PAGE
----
Donna1984 · Member

    Messages:
    15
    Likes Received:
    1
    Trophy Points:
    3
    Hi @JAT1,

    I have been using a basic 1:10 carb ratio for now and taking Novarapid with my 3 meals, also with a set Basal dose each morning. When I know I'm going out i cut the fast acting down and eat more but it seems to be getting increasingly worse with the hypos.. Feeling anxious to go back to work like this. X
     
  6. ert

    ert Type 1 · Well-Known Member

    Messages:
    1,416
    Likes Received:
    1,633
    Trophy Points:
    198
    I'm sorry but the hyposensitivity you describe sounds like a stress reaction that I had when I first started injecting insulin. It's worth phoning the diabetes nurse from your diabetes team to ask about hyposensitivity and also about exercise.

    I complete two 50 minute exercise sessions morning and night and did struggle with hypos during or after the night session in the beginning The morning session is completed before breakfast so hasn't ever been an issue. I suggest that you try waiting two hours after injecting short-acting insulin to exercise. This was recommended by DAFNE. I change my meal times to accommodate this into my routine. If this doesn't help, then you need to reduce your basal insulin on days you exercise. I halve mine, which was recommended by my consultant.
     
    • Like Like x 1
    • Agree Agree x 1
    #6 ert, Dec 20, 2019 at 7:22 AM
    Last edited: Dec 20, 2019
  7. Donna1984

    Donna1984 · Member

    Messages:
    15
    Likes Received:
    1
    Trophy Points:
    3
    @ert

    I did see the consultant yesterday and he has advised reducing my basal. Although that seems to be stable as within rang when I wake. He also mentioned playing around with different rations depending on what I do. I only used .5 to 10 carbs ratio while walking yesterday and still i had a hypo. Probably due to walking straight after insulin and lunch? I also worryingly keep getting pins and needle in my feet but thought foot problems were from years of bad control.. :( thank you for your helpful advice x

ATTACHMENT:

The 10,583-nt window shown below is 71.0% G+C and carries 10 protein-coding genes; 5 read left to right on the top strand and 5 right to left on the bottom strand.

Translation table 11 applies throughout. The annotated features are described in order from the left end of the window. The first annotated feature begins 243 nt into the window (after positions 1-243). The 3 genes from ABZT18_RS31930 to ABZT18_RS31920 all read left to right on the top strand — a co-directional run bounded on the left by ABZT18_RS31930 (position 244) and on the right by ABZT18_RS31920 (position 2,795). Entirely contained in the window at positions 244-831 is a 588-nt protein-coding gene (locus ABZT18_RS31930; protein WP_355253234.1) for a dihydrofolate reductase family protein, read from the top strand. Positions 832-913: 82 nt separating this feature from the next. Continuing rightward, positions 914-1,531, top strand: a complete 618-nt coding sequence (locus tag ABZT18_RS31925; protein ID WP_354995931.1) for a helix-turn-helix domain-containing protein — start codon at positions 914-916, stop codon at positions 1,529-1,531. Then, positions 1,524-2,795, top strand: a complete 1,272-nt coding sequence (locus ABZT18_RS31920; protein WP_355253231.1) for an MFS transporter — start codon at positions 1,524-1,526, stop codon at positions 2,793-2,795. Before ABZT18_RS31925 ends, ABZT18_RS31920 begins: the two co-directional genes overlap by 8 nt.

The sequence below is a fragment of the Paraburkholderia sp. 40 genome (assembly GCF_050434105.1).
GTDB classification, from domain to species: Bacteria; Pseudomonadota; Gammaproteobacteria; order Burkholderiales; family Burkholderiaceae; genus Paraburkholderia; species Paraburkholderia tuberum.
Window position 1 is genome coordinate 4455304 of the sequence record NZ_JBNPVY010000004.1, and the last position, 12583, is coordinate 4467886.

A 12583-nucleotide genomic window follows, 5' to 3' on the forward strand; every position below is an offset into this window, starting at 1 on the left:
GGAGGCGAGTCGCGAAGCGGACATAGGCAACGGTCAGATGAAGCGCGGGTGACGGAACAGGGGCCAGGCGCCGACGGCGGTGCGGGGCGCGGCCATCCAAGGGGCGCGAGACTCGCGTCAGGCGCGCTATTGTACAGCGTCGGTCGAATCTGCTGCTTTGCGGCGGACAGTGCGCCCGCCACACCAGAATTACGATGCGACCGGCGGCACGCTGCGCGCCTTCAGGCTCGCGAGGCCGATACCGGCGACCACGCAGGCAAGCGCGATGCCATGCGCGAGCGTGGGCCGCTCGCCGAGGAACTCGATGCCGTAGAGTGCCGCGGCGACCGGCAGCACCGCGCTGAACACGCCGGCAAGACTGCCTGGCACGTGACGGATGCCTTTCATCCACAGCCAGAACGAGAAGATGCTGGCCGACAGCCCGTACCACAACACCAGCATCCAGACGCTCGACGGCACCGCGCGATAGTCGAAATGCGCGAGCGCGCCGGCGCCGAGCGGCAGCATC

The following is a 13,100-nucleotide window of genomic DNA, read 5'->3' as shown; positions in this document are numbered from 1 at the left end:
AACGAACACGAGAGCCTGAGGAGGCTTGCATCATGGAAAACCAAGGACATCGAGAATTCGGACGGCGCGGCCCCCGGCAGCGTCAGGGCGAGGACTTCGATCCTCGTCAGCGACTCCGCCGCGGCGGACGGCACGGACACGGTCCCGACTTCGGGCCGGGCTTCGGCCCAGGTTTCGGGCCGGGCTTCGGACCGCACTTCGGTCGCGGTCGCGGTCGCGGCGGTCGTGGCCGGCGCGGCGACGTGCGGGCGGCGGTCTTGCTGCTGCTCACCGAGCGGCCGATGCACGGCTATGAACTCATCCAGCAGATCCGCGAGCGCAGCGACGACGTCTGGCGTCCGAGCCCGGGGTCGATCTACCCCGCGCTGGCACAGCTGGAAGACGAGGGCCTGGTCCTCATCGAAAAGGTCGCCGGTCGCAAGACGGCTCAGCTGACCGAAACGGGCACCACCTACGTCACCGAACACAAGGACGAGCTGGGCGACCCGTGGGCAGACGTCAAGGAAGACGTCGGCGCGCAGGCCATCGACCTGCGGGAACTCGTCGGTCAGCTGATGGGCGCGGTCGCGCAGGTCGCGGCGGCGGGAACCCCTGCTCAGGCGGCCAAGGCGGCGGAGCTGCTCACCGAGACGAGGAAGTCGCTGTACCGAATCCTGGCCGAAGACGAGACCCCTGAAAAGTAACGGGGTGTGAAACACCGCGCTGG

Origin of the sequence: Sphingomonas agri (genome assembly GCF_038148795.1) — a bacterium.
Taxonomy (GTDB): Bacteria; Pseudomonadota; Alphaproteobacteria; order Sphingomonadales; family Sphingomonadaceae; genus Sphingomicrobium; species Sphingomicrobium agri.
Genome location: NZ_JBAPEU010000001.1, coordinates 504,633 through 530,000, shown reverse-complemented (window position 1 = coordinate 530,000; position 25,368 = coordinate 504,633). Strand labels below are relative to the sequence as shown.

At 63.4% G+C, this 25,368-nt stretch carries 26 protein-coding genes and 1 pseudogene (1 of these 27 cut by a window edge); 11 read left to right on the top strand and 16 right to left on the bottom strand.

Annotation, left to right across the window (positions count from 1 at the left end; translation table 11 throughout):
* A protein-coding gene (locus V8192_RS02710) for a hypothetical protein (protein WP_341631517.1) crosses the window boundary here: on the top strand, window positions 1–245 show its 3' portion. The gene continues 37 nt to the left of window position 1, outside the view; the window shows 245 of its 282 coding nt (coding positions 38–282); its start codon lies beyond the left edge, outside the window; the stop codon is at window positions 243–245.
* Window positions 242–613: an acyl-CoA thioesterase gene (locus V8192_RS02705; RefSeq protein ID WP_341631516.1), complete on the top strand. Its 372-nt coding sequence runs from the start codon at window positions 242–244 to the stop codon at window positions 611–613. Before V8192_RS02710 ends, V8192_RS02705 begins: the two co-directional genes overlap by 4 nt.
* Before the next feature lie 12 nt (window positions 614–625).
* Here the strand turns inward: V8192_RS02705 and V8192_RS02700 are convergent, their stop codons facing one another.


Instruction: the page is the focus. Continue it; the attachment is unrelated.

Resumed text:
• Informative Informative x 1
  8. Donna1984

    Donna1984 · Member

    Messages:
    15
    Likes Received:
    1
    Trophy Points:
    3
    On advice of consultant I am going to try a different ratio for each different thing I do. 1.15 works if I'm doing nothing but watching t.v. but I think I need to do 1.30 when walking outside as 1.20 didn't work. Or maybe I need to not walk straight after fast acting and good xx

    Moderator comment: this post has edited just to remove a quote which gave medical advice - which is against our forum rules.
    Donna’s post has not been edited.
     
    #8 Donna1984, Dec 21, 2019 at 11:04 AM
    Last edited by a moderator: Dec 21, 2019
  9. The Pirate Twins

    The Pirate Twins Type 1 · BANNED

    Messages:
    41
    Likes Received:
    30
    Trophy Points:
    38
    It's a bit of trial and error, even us that have been T1 for many years still experiment with ratios.
    Your approach is good, it is good to have an open mind. You are doing well and you may still be on the "honey moon" period which can throw curve balls.
    Lots to learn.
     
  10. Brunneria

    Brunneria Other · Moderator
    Staff Member

    Messages:
    20,862
    Likes Received:
    34,488